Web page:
Friday, October 17, 2008

Display Case 8 (Gibson, Kertész)

  By concentrating on the visual fragment and artfully intentional, edge-conscious composition, Ralph Gibson has, for more than thirty years, produced photographs which elicit in the viewer a sense of déja vu (the title of one of his early monographs); they seem at once fleeting and hyperreal, mysterious and mundane. While suggesting the presence of a narrative, they in fact reveal very little. Despite, or perhaps because of these qualities, Gibson's vision has become a much imitated stylistic trope on photographic book covers from the mid 1980s into the present.

  The two covers here call to mind two images from his second, and perhaps most important, monograph, The Somnambulist.

Title: Letters from London

Author: Julian Barnes

Publisher: Vintage International 1995

Designer / Illustrator: Susan Mitchell (Art Direction)

Photomontage: Jenny Lynn

Title: The Weight Of Nothing

Author: Steven Gillis

Publisher: Brook Street Press 2005

Designer / Illustrator: Not listed

  In 1926, André Kertész made a series of photographs in Piet Mondrian's Paris studio. Modernist in form, they also serve as symbolic portraits of this pioneer of abstraction. In particular, the image Mondrian's Glasses and Pipe isolates dark objects (Mondrian's pipe, a shallow bowl and two pairs of his signature round spectacles) against the white ground of what is most likely a tabletop (Mondrian's own work, of course, was much more compositionally rigorous than that of Kertész: He would never have allowed, for example, diagonal or round shapes to corrupt the theoretical purity of his compositions).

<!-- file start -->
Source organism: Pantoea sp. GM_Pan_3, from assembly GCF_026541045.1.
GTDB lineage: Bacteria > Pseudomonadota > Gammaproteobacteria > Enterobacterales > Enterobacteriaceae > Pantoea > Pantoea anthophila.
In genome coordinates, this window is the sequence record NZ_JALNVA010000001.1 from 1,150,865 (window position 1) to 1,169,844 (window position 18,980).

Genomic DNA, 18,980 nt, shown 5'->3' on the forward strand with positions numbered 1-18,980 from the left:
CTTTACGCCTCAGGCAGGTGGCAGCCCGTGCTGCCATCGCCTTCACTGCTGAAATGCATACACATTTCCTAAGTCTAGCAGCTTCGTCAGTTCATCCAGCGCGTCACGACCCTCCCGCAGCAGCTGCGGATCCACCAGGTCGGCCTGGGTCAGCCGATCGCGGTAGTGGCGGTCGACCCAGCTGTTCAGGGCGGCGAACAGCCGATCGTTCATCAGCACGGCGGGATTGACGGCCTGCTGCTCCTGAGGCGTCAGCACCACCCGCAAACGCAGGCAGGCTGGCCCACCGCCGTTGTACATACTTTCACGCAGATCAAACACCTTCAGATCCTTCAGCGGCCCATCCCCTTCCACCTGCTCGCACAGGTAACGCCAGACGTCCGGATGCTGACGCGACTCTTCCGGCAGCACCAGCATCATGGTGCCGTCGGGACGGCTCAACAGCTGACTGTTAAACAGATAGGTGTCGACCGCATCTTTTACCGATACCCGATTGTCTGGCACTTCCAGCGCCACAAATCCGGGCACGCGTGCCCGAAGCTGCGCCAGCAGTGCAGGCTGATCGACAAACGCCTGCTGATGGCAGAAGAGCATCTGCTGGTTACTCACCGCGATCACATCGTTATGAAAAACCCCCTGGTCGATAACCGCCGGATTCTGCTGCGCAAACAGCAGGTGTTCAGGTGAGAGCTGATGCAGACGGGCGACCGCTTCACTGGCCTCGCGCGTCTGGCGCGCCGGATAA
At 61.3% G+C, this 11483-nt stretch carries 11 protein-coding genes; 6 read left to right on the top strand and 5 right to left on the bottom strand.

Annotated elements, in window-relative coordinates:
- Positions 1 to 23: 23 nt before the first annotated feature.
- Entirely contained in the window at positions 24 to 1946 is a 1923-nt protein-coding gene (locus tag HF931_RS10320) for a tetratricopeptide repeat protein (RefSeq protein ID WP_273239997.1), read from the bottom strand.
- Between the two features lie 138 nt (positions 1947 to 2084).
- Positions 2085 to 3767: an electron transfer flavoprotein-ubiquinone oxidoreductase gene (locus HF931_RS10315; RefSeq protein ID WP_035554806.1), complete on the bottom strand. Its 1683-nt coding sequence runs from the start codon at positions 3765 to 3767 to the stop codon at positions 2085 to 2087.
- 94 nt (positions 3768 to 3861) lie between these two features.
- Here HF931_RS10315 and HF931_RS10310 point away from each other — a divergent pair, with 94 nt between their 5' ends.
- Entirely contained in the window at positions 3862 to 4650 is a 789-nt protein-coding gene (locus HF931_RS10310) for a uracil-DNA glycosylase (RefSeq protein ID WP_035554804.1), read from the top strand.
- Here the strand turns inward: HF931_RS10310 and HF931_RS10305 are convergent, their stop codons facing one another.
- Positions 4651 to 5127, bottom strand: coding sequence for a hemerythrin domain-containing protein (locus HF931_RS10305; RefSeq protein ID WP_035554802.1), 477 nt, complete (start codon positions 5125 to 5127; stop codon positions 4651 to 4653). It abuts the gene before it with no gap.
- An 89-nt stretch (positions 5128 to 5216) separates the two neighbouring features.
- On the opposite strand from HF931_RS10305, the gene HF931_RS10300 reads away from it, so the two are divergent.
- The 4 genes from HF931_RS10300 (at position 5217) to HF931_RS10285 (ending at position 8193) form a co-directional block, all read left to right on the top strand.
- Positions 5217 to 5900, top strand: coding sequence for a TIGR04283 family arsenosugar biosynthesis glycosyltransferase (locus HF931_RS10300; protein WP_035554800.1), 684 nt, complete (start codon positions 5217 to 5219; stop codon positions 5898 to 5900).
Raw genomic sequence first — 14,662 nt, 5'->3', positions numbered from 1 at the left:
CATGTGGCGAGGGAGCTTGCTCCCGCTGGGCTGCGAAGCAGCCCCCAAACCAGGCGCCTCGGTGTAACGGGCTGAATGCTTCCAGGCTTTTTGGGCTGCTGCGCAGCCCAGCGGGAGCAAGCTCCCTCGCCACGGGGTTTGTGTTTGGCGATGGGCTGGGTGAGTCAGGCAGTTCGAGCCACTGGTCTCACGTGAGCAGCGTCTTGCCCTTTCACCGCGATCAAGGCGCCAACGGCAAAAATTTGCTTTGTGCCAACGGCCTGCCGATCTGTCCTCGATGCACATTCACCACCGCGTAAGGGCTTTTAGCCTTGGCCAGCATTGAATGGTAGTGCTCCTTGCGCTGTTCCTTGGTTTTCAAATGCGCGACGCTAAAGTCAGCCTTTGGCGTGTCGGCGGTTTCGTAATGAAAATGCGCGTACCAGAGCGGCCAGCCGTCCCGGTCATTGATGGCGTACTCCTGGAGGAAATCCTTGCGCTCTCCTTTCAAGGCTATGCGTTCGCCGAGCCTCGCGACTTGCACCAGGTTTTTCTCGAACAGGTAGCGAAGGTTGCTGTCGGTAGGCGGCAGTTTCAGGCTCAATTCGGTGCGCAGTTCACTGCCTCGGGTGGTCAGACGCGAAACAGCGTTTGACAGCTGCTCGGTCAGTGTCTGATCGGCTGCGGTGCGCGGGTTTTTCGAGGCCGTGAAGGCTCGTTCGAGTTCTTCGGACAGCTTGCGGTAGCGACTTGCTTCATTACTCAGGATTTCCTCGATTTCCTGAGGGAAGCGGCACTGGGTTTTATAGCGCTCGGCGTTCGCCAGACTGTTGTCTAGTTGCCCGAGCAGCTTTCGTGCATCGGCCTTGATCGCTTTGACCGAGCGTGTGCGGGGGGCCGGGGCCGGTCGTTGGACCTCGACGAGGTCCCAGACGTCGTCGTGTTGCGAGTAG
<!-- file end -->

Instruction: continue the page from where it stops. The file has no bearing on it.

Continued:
In Ed Marquand's cover image for Israel Rosenfeld's book, Freud's round eyeglasses and the white triangular background echo Kertész. There is no pipe in the picture, but Freud preferred cigars, and to include a cigar on the tabletop would be, well, too freudian. Instead, there is the title text, in correct perspective, which the glasses seem to be observing as if it were a patient on a couch.

  It seems unlikely that Marquand would be completely unfamiliar with Kertész's Mondrian pictures, but let us assume for the sake of argument that he had never even heard of Kertész. How, then, do we parse Marquand's personal and intuitive sense of form, tone and balance from the Platonic forms; ie, the visual templates that float in the ether of our collective subconscious? In simpler terms, how do we explain the coincidence?

  In large part, the question is rhetorical. To actually explain the coincidence, if there was a coincidence, might be interesting and possibly illuminating, but ultimately a footnote to the larger issue of how the past influences the present.

Title: Freud’s Megalomania

Author: Israel Rosenfield

Publisher: W.W. Norton & Company 2000

Designer / Illustrator: Debra Morton Hoyt

Photographer: Ed Marquand

1 comment:

janelo said...

"and to include a cigar on the tabletop would be, well, too freudian." NICE

Your observations are wonderful, and well written. Glad to spend some time in here. I've visited the library twice and there were many empty showcases that made me want to propose a show. I wonder how you set this up?

(Not being at all certain that you would ever see this comment, it's more or less a rhetorical question. I should go find out myself.)